The attackers had started spraying bullets indiscriminately at the entrance of the mall that had only one main entrance. He describes a scenario when he was with the security agents hiding behind a stand that would not protect them from the sprays of bullets flying all over the mall. He claims to have alerted the security agents and all of them dived down for cover. The events that took place left everyone including the security agents in total shock particularly the blood and bodies lying all over the place (Tomasevic 5). His narration is more of a warning for anyone who may attempt to go into such a scene. For Tomasevic, it is always a disturbing and horrifying experience.

The article by Gabriel Gatehouse seems to explore the measures taken by authorities in response to the attack. He raises concern regarding a report released by the security agents that the face-off with the terrorists was over inside the mall. Apparently, those close to the scene could still hear intense gunfire from the mall hours after the press release. The reporter claims that there was no official affirmation that indeed the security agents had contained the situation.

Despite the government stating that only 39 people had been killed, the reporter raises doubts as to the whereabouts of the survivors claiming that morgues expected to receive more corpses. He grounds his assertion on the Red Cross statement that more than fifty people were still missing. The government had initially stated that the terrorism act was not as a result of the Kenya Defense Forces (KDF) leading an onslaught on Al Qaeda strongholds in the neighboring Somalia (Humberstone 19). He quotes a tweet by the militant group that the act was as a follow-up to the KDF to withdraw from the country.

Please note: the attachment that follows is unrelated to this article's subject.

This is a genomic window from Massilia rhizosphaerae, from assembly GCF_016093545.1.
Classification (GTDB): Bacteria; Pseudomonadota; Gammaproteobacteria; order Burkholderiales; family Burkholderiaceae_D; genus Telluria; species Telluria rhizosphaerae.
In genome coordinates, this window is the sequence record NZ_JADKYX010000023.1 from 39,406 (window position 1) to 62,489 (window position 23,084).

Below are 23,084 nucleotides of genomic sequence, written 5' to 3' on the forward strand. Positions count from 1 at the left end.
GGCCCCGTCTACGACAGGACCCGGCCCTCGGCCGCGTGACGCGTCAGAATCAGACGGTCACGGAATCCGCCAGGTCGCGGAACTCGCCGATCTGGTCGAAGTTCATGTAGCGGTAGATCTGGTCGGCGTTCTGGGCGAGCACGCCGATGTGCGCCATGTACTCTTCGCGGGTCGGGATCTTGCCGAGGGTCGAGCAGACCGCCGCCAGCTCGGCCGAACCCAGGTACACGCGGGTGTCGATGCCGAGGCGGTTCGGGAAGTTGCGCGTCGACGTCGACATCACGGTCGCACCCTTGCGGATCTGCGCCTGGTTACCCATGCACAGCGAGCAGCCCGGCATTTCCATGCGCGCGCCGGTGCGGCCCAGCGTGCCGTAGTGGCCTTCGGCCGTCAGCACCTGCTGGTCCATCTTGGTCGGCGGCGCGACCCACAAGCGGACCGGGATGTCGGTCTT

Gatehouse further questions the information that was emerging while the confrontation continued. While the KDF spokesman claimed that the siege had been contained with only a few hours remaining to kill or capture the remaining attackers, the police stated that they were neutralizing any explosives planted by the terrorists. The Aljazeera was also able to point out the inconsistency. The Foreign Secretary within hours of the attack categorically stated that one of the attackers was a woman. This raised media speculation regarding the probable participation of Samantha Lewthwaite. The woman also known as ‘The white widow’ was the widow of the suicide attacker on the London’s rail network in 2005. On the contrary, the Internal Secretary had asserted that all the terrorists were men.

In fact, he stated that some might have donned women attire. In this regard, the author does not seem to be very interested in what transpired at Westgate. He is more concerned with how national security issues are handled in the face of increasing terrorism threats. The writer appears to be driven by national interests of his country. By integrating the facts, he creates an image for his government that it should be more decisive when dealing with Kenya in terms of tourists and diplomats on security matters.

The writer quotes the Al Shabab’s counter claim that it was still in contact with the attackers. The dreaded network asserted that the attackers still had hostages within the mall. This was in response to the government’s claim that there were no signs that any more hostages were still in the building. The claim raised fundamental security issues not of Kenyans only, but also other foreigners who were either killed or held captives in the building. The article seems more targeted at governments whose citizens might have been at the mall to respond to the urgency of the issue. He seems to have suggested that Kenyan government was been caught off-guard and could not respond to the attack effectively. It is clear that the author sought to display the East African country as one that could not guarantee security hence other governments should issue travel advisories to their citizens.